This kind of "no f*cks" Tree is dialed up to 100 percent in Happy Death Day 2U. In one hilarious montage, Tree has to die a bunch of times in order to figure out what the hell is going on. This leads to that one unforgettable scene in the trailer, in which Tree jumps out of a plane in just a bikini. As it turns out, that was Rothe's favorite death to film, and it was pretty complicated to pull off. "It was a trust fall. Because I was just up in a plane shell, and they had mats below me, and I just had to not scream too much." Then, of course, they had to shoot her landing separately.

Everett Collection

You don't see Tree "stick the landing" in the preview, but it basically culminates in this slow-motion shot of our fair lady, grinning and flipping off the camera while plummeting into the ground at a deadly speed. "I couldn't be on a harness because I was wearing a bikini, so the only way they could get me to do it was by building this platform," Rothe recalled. "I was on it, and they had to drop me. They had to almost dunk tank me off the platform. But in order to get the pose, I had to strike it before they dropped me, even though I was being dropped seven or eight feet. So I had to tense my body, and flip off, and make a crazy face, and then they'd count three, two, one and the floor would just drop out from under me, and I'd land on a bunch of pads, but it was oddly difficult."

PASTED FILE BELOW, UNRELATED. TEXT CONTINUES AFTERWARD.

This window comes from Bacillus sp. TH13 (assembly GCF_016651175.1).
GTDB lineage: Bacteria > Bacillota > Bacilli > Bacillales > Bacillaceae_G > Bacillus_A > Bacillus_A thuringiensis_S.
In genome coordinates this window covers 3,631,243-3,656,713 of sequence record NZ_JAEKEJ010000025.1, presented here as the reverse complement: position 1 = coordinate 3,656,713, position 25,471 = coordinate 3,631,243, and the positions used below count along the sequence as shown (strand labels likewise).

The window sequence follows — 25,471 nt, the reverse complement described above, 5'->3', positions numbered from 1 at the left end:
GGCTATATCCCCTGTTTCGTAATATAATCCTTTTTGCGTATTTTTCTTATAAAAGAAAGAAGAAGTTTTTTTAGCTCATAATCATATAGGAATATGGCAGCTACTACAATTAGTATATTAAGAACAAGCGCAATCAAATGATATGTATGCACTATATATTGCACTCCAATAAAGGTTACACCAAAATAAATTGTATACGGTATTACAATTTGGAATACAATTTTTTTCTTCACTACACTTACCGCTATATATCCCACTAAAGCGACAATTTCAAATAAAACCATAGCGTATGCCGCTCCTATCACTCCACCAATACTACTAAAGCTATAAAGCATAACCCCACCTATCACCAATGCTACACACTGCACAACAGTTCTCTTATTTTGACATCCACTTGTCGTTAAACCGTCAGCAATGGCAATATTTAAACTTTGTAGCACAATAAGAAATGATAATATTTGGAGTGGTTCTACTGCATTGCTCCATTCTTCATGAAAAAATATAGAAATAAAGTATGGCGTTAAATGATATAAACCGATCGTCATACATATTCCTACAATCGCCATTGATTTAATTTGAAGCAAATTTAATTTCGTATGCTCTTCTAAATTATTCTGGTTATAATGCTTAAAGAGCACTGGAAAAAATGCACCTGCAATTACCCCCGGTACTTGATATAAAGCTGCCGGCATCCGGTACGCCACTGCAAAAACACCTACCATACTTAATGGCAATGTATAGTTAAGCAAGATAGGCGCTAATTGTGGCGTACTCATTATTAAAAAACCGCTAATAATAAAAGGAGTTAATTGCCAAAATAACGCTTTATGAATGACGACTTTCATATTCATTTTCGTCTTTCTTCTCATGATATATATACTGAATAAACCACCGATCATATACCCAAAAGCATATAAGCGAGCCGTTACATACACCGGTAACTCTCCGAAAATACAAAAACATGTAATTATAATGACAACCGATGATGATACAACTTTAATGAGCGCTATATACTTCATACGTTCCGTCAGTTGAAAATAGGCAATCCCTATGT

Going back to that whole thing about being emotionally invested in Tree, Rothe also revealed a shocking fact about the first film: Tree was supposed to straight-up die at the end. Like, for realsies. "I die. I make it to Tuesday the 19th. I wake up — it's on the DVD extras. I filmed the scene. I wake up, and everyone's at the hospital with me, my dad's there, I'm super happy, and then Gregory's wife comes in and poisons me because I was sleeping with her husband, and I die," Rothe told me. Test audiences were furious because they had grown so attached to the character. "They were pissed. They were like, 'You made us care about this person. You can't do this. We went on this journey. We love her.'"

HAPPY DEATH DAY, from left: Jessica Rothe, Israel Broussard, 2017. ph: Patti Perret. Universal Studios/courtesy Everett Collection
Everett Collection